The outside of the European Environment Agency office in Copenhagen. Photo via EEA.
A display of vertical greenery in the shape of the European continent has been added to the outside wall of the European Environment Agency's centrally located headquarters in Copenhagen to provide an example of the ways in which cities can be redesigned to enhance green spaces and biodiversity."Cities, as the home to many species, are ecosystems in their own right. They consume, transform and release material and energy. They develop, adapt and interact with other ecosystems. Unlike other ecosystems, however, cities are our primary habitat: three out of four Europeans live in urban areas," the agency wrote in announcing the project.
'Europe in Bloom'
The living façade, dubbed "Europe in bloom," was unveiled May 22 for World Biodiversity Day by the EEA, which works to coordinate European environmental monitoring efforts and integrate environmental considerations into EU and member countries' policies.
In addition to offering areas for recreation and benefits to mental and physical health, urban green spaces "filter large amounts of water after heavy rainfall and soften the effects of heat waves or other extreme events," according to the agency, whose recent assessment on urban ecosystems concluded that "with the right policies and tools, urbanization does not need to be a threat to biodiversity in cities and beyond."
5,000 Plants From 20 Species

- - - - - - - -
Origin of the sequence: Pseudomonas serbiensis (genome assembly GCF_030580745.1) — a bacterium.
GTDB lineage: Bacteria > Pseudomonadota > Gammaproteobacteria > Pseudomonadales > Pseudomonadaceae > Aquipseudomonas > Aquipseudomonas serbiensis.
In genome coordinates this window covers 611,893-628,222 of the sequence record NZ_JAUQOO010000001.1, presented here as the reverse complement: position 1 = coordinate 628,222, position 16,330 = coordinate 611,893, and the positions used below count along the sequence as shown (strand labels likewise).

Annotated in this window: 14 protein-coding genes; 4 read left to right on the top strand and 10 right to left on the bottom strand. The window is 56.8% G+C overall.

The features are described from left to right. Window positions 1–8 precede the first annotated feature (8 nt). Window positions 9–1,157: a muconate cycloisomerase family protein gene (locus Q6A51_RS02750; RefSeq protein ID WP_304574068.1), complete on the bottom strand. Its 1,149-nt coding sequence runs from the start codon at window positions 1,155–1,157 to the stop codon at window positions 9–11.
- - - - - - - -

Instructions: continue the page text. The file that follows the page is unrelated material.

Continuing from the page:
The vertical garden, the first in Denmark, serves to insulate the building, absorbing urban noise and reduce dust, thereby improving air quality, while also offering potential habitat to birds and insects.
Such small patches of green can still be helpful for migratory birds, according to an unrelated study published last week in the journal Landscape Ecology. Researchers Stephen Matthews and Paul Rodewald from Ohio State University found that "even a small urban forest can help migrating birds... [which] used the patches of greenery to rest and refuel in the middle of their journey between winter and breeding sites," the BBC reported Friday.
The EEA's living map is made up of 5,000 plants from 20 different plant species, including purple verbena, dark green sedum and delicate sutera, all growing inside felt pockets attached to a custom-made support structure and watered by an automated system that drains to the bottom of the wall. "All annual plants, the species were chosen for their colors," the agency wrote. "Combined together, they will form a map of Europe showing the different densities of biodiversity."
More about living roofs and walls:
Grow a Living Wall
Renovation Nation: The Living Roof : Video
Living Walls go Mainstream, Hit the Homes Sections
RIP: London's First Living Wall Isn't Any More
Beautiful Short Film of Vancouver's Verdant Living Roof
The Living Walls on San Francisco's Embarcadero
11 Buildings Wrapped in Gorgeous Green and Living Walls